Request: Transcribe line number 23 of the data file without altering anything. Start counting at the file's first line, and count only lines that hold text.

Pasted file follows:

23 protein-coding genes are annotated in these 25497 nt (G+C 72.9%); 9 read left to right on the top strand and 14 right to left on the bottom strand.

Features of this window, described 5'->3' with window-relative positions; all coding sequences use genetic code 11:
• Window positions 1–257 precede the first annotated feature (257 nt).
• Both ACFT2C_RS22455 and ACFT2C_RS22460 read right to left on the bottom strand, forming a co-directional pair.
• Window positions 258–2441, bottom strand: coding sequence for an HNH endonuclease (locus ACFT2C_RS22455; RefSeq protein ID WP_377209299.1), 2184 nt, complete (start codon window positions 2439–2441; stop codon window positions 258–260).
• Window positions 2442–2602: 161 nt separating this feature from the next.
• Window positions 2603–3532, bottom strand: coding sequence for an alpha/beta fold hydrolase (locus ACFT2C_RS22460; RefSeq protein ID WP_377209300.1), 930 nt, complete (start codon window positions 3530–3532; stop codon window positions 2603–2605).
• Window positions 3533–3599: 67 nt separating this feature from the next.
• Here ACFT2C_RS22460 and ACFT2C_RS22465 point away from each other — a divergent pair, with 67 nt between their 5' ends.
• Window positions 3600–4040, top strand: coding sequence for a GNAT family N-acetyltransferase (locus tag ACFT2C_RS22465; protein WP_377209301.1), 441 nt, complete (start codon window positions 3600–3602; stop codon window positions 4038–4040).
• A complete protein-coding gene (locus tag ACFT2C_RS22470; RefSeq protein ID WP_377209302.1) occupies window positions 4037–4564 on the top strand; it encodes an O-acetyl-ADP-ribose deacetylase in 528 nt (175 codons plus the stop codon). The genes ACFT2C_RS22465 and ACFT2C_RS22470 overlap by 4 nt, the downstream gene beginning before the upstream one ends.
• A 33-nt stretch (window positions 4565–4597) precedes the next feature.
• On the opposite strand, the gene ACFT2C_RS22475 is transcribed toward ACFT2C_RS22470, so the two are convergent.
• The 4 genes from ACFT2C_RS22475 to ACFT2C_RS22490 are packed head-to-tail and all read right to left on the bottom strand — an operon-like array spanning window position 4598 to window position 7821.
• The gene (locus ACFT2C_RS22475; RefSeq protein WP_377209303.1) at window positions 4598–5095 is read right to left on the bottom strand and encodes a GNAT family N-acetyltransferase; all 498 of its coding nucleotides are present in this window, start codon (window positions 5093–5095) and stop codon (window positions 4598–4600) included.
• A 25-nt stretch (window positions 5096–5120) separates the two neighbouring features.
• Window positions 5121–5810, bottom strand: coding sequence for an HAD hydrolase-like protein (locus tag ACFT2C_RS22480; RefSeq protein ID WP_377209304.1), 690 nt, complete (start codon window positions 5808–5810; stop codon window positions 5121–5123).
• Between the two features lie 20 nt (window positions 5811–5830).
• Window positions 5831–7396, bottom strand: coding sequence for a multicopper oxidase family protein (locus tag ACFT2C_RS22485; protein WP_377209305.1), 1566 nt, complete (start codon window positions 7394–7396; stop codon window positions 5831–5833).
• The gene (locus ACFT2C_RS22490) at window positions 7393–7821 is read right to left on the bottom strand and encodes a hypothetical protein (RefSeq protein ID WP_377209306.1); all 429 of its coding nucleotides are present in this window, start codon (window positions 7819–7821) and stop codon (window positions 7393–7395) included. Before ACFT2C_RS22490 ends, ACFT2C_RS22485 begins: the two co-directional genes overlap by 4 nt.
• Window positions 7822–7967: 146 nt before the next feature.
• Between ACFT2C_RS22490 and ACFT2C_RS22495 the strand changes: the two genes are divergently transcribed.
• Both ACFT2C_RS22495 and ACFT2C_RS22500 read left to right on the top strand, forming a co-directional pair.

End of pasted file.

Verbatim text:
• Both ACFT2C_RS22495 and ACFT2C_RS22500 read left to right on the top strand, forming a co-directional pair.